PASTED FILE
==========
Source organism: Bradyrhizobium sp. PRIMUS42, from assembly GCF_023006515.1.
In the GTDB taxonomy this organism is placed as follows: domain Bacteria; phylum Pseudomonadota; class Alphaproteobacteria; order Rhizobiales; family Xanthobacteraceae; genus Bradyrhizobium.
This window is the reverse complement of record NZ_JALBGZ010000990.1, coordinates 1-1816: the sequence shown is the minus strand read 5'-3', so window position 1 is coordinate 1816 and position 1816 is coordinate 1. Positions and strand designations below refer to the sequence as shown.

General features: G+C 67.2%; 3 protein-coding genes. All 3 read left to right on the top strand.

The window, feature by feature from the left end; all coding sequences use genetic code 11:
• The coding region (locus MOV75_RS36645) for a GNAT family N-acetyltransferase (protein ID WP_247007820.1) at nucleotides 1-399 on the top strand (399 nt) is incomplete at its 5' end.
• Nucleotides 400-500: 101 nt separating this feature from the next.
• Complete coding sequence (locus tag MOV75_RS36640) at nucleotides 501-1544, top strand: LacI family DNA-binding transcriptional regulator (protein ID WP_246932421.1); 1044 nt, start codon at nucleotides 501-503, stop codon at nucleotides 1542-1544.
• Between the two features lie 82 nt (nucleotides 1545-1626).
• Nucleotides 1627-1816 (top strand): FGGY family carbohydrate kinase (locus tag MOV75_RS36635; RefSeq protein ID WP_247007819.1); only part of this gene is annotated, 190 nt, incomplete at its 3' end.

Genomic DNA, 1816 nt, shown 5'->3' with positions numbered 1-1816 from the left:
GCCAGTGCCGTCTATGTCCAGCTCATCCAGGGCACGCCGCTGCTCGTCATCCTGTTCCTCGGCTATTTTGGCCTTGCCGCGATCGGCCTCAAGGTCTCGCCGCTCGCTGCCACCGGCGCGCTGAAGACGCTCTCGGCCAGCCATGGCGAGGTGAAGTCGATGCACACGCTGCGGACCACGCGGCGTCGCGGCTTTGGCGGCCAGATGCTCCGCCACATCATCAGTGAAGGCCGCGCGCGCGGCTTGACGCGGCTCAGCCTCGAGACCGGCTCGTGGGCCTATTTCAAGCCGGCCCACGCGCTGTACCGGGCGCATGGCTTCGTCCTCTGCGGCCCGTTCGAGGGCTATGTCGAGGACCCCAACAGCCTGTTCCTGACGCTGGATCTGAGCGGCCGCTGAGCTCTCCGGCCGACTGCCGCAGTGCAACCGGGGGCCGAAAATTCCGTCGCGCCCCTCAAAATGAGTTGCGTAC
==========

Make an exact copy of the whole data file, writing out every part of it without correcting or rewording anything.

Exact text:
Source organism: Bradyrhizobium sp. PRIMUS42, from assembly GCF_023006515.1.
In the GTDB taxonomy this organism is placed as follows: domain Bacteria; phylum Pseudomonadota; class Alphaproteobacteria; order Rhizobiales; family Xanthobacteraceae; genus Bradyrhizobium.
This window is the reverse complement of record NZ_JALBGZ010000990.1, coordinates 1-1816: the sequence shown is the minus strand read 5'-3', so window position 1 is coordinate 1816 and position 1816 is coordinate 1. Positions and strand designations below refer to the sequence as shown.

General features: G+C 67.2%; 3 protein-coding genes. All 3 read left to right on the top strand.

The window, feature by feature from the left end; all coding sequences use genetic code 11:
• The coding region (locus MOV75_RS36645) for a GNAT family N-acetyltransferase (protein ID WP_247007820.1) at nucleotides 1-399 on the top strand (399 nt) is incomplete at its 5' end.
• Nucleotides 400-500: 101 nt separating this feature from the next.
• Complete coding sequence (locus tag MOV75_RS36640) at nucleotides 501-1544, top strand: LacI family DNA-binding transcriptional regulator (protein ID WP_246932421.1); 1044 nt, start codon at nucleotides 501-503, stop codon at nucleotides 1542-1544.
• Between the two features lie 82 nt (nucleotides 1545-1626).
• Nucleotides 1627-1816 (top strand): FGGY family carbohydrate kinase (locus tag MOV75_RS36635; RefSeq protein ID WP_247007819.1); only part of this gene is annotated, 190 nt, incomplete at its 3' end.

Genomic DNA, 1816 nt, shown 5'->3' with positions numbered 1-1816 from the left:
GCCAGTGCCGTCTATGTCCAGCTCATCCAGGGCACGCCGCTGCTCGTCATCCTGTTCCTCGGCTATTTTGGCCTTGCCGCGATCGGCCTCAAGGTCTCGCCGCTCGCTGCCACCGGCGCGCTGAAGACGCTCTCGGCCAGCCATGGCGAGGTGAAGTCGATGCACACGCTGCGGACCACGCGGCGTCGCGGCTTTGGCGGCCAGATGCTCCGCCACATCATCAGTGAAGGCCGCGCGCGCGGCTTGACGCGGCTCAGCCTCGAGACCGGCTCGTGGGCCTATTTCAAGCCGGCCCACGCGCTGTACCGGGCGCATGGCTTCGTCCTCTGCGGCCCGTTCGAGGGCTATGTCGAGGACCCCAACAGCCTGTTCCTGACGCTGGATCTGAGCGGCCGCTGAGCTCTCCGGCCGACTGCCGCAGTGCAACCGGGGGCCGAAAATTCCGTCGCGCCCCTCAAAATGAGTTGCGTAC